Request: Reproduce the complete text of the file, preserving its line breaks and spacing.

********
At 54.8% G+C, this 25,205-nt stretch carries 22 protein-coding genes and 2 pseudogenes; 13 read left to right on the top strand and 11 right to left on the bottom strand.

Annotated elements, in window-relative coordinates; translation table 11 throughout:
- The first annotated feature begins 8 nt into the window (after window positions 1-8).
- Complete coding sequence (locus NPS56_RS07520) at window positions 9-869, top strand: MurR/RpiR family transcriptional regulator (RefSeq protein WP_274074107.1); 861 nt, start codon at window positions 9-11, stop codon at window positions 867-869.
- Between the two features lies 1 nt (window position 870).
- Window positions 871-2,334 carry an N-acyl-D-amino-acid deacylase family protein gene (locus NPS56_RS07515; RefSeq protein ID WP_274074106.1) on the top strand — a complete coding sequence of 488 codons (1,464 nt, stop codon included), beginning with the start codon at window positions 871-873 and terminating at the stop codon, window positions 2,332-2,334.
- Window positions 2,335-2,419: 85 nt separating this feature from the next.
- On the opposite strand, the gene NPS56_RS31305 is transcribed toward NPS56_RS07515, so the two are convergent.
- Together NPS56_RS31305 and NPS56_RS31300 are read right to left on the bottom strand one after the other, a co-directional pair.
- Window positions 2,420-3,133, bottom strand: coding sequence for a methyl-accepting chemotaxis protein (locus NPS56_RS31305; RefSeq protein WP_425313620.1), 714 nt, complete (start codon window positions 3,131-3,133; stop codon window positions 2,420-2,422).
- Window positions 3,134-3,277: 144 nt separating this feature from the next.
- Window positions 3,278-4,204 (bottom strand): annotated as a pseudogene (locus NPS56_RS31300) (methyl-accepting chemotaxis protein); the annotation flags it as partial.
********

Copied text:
At 54.8% G+C, this 25,205-nt stretch carries 22 protein-coding genes and 2 pseudogenes; 13 read left to right on the top strand and 11 right to left on the bottom strand.

Annotated elements, in window-relative coordinates; translation table 11 throughout:
- The first annotated feature begins 8 nt into the window (after window positions 1-8).
- Complete coding sequence (locus NPS56_RS07520) at window positions 9-869, top strand: MurR/RpiR family transcriptional regulator (RefSeq protein WP_274074107.1); 861 nt, start codon at window positions 9-11, stop codon at window positions 867-869.
- Between the two features lies 1 nt (window position 870).
- Window positions 871-2,334 carry an N-acyl-D-amino-acid deacylase family protein gene (locus NPS56_RS07515; RefSeq protein ID WP_274074106.1) on the top strand — a complete coding sequence of 488 codons (1,464 nt, stop codon included), beginning with the start codon at window positions 871-873 and terminating at the stop codon, window positions 2,332-2,334.
- Window positions 2,335-2,419: 85 nt separating this feature from the next.
- On the opposite strand, the gene NPS56_RS31305 is transcribed toward NPS56_RS07515, so the two are convergent.
- Together NPS56_RS31305 and NPS56_RS31300 are read right to left on the bottom strand one after the other, a co-directional pair.
- Window positions 2,420-3,133, bottom strand: coding sequence for a methyl-accepting chemotaxis protein (locus NPS56_RS31305; RefSeq protein WP_425313620.1), 714 nt, complete (start codon window positions 3,131-3,133; stop codon window positions 2,420-2,422).
- Window positions 3,134-3,277: 144 nt separating this feature from the next.
- Window positions 3,278-4,204 (bottom strand): annotated as a pseudogene (locus NPS56_RS31300) (methyl-accepting chemotaxis protein); the annotation flags it as partial.